¶ 10.         The second, and more likely, possibility, is that the court revoked defendant's right to bail altogether under § 7575.  Section 7575 provides in pertinent part as follows:

 

  The right to bail may be revoked entirely if the judicial officer finds that the accused has:

  (1) intimidated or harassed a victim, potential witness, juror or judicial officer in violation of a condition of release; or

  (2) repeatedly violated conditions of release; or

  (3) violated a condition or conditions of release which constitute a threat to the integrity of the judicial system; or

  (4) without just cause failed to appear at a specified time and place ordered by a judicial officer; or

  (5) in violation of a condition of release, been charged with a felony or a crime against a person or an offense like the underlying charge, for which, after hearing, probable cause is found.

 

¶ 11.         13 V.S.A. § 7575.  The district court's order was also inadequate under § 7575.  The court did not find either that defendant repeatedly violated conditions of release or that defendant violated a condition falling under § 7575(1), (3), (4), or (5), to say nothing of its failure to address the additional requirements we imposed upon revocation of bail under § 7575 in State v. Sauve, 159 Vt. 566, 576-77, 621 A.2d 1296, 1302 (1993) (requiring that the State prove violations by a preponderance of the evidence, and that the court find that there is a nexus between such violations and a disruption of the prosecution to hold without bail under § 7575(2)).  The single violation of conditions alleged hereno matter how clear the conditions arecannot, without more, support revocation of the right to bail under § 7575 in this case.

 

¶ 12.         Because no evidence was submitted by the parties at the August 4, 2008 bail-review hearing, the record is inadequate to support a hold-without-bail order under either provision on remand, and reversal is appropriate.  We remand the matter to the district court for the limited purpose of considering whether additional conditions are required under § 7554.  We note that, should defendant's bail be put at issue again, in light of the court's implicit June 22, 2007 finding that the evidence of guilt was not great, the State must produce new evidence to support a decision either holding defendant without bail under § 7553 or revoking his right to bail under § 7575.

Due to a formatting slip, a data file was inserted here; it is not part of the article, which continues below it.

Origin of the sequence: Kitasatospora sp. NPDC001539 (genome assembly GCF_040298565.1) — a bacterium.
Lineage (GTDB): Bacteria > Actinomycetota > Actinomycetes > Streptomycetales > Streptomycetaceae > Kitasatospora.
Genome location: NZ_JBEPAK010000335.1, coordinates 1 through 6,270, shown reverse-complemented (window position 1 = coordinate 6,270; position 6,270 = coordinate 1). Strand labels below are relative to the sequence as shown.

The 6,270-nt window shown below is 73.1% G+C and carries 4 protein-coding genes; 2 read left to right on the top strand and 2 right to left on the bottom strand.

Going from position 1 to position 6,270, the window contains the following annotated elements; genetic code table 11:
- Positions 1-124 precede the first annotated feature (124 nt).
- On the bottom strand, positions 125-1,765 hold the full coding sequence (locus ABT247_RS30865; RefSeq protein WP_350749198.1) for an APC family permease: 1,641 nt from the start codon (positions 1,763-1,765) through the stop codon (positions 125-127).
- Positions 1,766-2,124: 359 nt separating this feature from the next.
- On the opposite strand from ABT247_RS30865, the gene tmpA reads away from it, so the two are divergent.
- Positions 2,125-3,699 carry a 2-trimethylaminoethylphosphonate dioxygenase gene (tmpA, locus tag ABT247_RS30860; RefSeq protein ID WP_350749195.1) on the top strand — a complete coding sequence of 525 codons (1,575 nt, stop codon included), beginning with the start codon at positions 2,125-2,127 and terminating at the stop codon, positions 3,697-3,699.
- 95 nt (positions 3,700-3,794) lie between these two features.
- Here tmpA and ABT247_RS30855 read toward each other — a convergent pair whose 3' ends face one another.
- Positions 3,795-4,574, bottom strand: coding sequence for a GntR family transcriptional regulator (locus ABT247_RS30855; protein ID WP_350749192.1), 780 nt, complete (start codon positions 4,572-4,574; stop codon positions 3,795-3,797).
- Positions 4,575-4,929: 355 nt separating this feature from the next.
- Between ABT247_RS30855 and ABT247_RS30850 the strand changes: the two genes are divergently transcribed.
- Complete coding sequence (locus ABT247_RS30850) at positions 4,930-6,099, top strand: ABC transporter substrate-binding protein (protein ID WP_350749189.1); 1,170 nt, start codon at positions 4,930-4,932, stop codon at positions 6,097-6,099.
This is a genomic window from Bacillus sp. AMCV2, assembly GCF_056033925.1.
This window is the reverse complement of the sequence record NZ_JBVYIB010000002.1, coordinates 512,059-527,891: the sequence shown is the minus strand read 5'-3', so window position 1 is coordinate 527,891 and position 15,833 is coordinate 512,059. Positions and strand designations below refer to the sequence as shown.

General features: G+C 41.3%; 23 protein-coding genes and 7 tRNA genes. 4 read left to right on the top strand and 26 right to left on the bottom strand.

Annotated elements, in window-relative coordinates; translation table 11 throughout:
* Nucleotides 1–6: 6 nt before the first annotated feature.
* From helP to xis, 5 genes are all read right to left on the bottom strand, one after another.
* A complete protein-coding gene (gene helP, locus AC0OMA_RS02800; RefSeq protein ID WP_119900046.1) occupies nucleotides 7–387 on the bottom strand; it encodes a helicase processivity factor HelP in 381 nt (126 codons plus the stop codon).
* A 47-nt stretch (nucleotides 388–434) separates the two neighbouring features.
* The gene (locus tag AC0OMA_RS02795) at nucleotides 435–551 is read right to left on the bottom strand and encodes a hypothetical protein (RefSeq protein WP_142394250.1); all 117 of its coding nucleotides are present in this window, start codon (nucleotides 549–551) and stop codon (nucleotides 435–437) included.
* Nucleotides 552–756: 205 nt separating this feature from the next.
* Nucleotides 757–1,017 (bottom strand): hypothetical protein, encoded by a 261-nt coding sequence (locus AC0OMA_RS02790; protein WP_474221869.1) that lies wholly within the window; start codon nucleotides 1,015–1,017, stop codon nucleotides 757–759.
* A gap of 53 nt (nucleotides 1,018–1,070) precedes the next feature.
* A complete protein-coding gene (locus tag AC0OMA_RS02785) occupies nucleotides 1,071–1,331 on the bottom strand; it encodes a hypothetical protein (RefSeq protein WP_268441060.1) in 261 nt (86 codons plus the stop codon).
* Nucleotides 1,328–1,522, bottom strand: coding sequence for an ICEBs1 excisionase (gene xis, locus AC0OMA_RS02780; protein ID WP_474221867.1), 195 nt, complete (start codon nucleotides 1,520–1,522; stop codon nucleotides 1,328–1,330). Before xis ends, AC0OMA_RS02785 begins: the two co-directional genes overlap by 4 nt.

The district court's order holding defendant without bail is reversed, defendant is to be released forthwith, and the conditions in place immediately prior to his July 16, 2008 citation under § 7559(e) are reinstated.  The matter is remanded to the district court for the limited purpose of considering whether additional conditions are required under § 7554.

 

 

 

 

FOR THE COURT:

 

 

 

 

 

 

 

 

 

 

 

Denise R. Johnson, Associate Justice

 

 

 

 

 


*  The State argues that the court is empowered to hold defendant without bail by virtue of his having been charged under § 7559(e), which provides that "[u]pon commencement of a prosecution [under § 7559(e)], the court shall review, in accordance with section 7554 of this title, and may continue or modify conditions of release or terminate release of the person."  13 V.S.A. § 7559(e) (emphasis added).  As the section's statutory cross-reference indicates, § 7559(e) does not provide a basis for holding a defendant without bail independent from that already contained in § 7554.  Rather, § 7559(e) requires the court to re-evaluate the conditions in place in connection with the underlying conviction upon prosecution under the section.  Section  7554(a) entitles persons not held under § 7553 or § 7553a to be bailed.  Section 7553a is inapplicable to this case, and, as we have already explained, the record does not support holding defendant under § 7553.